Boarding experts give us a sick wake-shredding demo

Written by J. L. James

Photography by Jeremy Rodgers

With more than 60,000 acres of water surface in the Diamond Lakes area, the opportunity for water sports and activities is ever present. Unfortunately, according to wakeboard experts Zach Mesko and Michael Stallman, not nearly as many people take advantage of these opportunities outside of fishing and recreational boating. Mesko and Stallman have been riding wake for a combined 25 years, and they’re dedicated to introducing the sport to both adults and youth.

Stallman, sales manager at Lacey’s Boating located at 1318 Airport Rd. in Hot Springs, is not one of the people missing out on outdoor sports activities. He has been more or less attached to Arkansas lakes since he was a child. “I grew up a lake rat,” Stallman said through a reflective grin, his hand resting at 12 o’clock on the steering wheel of the 2015 Nautique G23. “It’s definitely what I’m going to do with my kids.” Stallman’s childhood home was on Lake Hamilton, near Little Mazarn. In that cove, around the age of 16, he fell in love with wakeboarding. As Mesko dipped in the water, preparing for his next raley, Stallman said, “Right out here is where I did my first flip. Once you do that first flip, you’re kind of hooked.”

The ultramodern, high-tech machine that is the 2015 G23 was manufactured specifically for towing riders; that is to say, it was built for the sole purpose of making wake big enough to pull off the sickest tricks. “It’s the boat most boats are imitating right now,” Mesko said. Propelled by a 450-horsepower engine, equipped with nearly 3,000 pounds of ballast, the G23 is ideal for anyone interested in wakeboarding or, the relatively new sport, wakesurfing.

Located next to the stereo with Bluetooth capability sits a digital control screen from which the driver can select among “wake pro,” “wake intermediate,” “wake beginner” and “wake surf,” which showcases the new, state-ofthe- art, Nautique Surf System (NSS). The G23’s ballast system is particularly valuable because of the ease with which the driver can adjust the system to get the desired wake: the deeper the back of the boat goes in the water, the bigger the wake. For a rider of Mesko’s skill, Stallman used the pro setting.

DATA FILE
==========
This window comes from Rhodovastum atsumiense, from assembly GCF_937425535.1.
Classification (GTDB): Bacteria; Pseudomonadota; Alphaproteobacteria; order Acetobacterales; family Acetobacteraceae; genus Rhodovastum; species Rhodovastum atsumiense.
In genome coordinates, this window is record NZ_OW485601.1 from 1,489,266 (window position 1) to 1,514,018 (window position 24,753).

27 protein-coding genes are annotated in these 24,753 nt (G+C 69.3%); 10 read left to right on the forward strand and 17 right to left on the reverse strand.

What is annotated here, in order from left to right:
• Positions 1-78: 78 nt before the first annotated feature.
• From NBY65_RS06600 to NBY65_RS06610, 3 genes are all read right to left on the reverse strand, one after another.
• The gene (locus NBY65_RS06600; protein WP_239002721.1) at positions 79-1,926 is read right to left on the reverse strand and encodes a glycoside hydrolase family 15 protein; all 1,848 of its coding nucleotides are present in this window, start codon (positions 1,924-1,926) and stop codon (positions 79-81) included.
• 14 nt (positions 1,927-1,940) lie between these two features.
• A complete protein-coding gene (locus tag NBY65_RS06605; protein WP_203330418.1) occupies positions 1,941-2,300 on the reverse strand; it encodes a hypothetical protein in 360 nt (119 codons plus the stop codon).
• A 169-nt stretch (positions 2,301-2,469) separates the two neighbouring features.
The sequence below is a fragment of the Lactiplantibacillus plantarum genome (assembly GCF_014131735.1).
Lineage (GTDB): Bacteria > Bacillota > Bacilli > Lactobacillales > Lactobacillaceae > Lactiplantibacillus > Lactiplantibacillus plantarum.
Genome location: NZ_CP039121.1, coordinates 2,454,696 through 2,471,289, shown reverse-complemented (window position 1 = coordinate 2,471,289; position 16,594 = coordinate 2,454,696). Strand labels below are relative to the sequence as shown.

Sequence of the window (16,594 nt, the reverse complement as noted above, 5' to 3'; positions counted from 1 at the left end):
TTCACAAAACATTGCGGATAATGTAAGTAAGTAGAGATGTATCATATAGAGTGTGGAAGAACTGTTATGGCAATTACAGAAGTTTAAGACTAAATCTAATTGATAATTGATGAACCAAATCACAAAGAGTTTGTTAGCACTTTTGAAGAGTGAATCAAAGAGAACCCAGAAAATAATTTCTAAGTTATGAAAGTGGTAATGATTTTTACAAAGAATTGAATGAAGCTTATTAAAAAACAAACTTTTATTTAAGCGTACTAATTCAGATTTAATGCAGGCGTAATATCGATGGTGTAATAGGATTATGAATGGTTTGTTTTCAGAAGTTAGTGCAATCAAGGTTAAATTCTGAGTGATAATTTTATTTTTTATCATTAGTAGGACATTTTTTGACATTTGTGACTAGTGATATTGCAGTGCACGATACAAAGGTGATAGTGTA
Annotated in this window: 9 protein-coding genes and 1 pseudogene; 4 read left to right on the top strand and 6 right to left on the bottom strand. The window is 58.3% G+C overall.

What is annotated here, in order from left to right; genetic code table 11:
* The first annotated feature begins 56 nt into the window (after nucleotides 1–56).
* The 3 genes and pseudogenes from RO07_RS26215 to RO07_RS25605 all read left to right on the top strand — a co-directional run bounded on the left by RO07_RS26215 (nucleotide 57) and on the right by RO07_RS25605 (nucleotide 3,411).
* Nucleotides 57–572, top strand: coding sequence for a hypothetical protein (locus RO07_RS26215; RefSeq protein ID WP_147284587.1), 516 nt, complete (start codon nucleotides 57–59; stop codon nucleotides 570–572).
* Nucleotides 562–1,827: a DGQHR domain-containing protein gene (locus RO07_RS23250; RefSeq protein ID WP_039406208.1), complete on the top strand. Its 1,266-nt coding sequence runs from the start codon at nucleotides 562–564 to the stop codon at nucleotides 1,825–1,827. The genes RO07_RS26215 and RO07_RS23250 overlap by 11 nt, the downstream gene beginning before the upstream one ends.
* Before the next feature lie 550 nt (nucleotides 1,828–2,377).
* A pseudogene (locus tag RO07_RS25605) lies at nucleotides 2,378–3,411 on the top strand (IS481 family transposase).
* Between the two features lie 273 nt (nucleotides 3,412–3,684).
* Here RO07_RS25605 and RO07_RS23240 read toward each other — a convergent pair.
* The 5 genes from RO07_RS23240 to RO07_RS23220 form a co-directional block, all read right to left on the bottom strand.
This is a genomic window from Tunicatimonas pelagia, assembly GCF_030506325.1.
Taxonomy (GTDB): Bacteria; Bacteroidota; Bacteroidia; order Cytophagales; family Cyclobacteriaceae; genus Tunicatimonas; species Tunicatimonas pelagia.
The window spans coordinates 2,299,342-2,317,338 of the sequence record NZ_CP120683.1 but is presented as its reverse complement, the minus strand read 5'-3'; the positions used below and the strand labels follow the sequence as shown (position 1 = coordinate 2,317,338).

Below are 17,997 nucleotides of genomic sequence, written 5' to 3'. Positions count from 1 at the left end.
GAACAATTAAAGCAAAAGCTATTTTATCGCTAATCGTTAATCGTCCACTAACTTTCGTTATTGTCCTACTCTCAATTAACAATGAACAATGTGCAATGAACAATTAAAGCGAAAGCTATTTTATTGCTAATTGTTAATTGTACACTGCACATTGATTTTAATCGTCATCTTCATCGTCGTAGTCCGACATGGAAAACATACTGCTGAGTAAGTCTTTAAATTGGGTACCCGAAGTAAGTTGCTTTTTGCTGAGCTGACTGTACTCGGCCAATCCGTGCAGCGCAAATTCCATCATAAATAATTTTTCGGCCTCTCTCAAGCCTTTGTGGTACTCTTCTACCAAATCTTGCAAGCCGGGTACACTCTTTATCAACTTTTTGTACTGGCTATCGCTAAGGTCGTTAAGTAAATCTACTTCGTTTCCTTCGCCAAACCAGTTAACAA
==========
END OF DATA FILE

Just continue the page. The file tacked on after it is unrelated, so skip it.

From raleys to hoochies, Mesko gave a demonstration worthy of X-Games coverage and made it look easy. He lagged wide on the starboard side, the sun peeking over the trees on Lake Hamilton’s west bank. Then he barreled toward the wake and launched from the water’s surface and then paused at the apex of the jump, gripping the board between his feet and extending his body in a Man of Steel pose. And Mesko said that’s just how it feels to pull off a trick like that: “You feel like Superman; you feel like you could fly.” Although Mesko made the sport look easy, he and Stallman stressed that it’s important for beginners to learn the fundamentals before attempting the big air tricks the pros execute.

To begin wakeboarding, experts strongly recommend using either a professional wakeboarding coach like Stallman or Mesko, or at least asking an experienced wakeboarder for instruction. “People often go out and want to just turn tricks,” Stallman said. “But you got to lay building blocks and foundations.” Both drivers and boarders benefit from proper instruction. The driver works to balance the ballast properly. “Try to get the rooster tail right in the middle so the wake is distributed evenly,” Stallman said.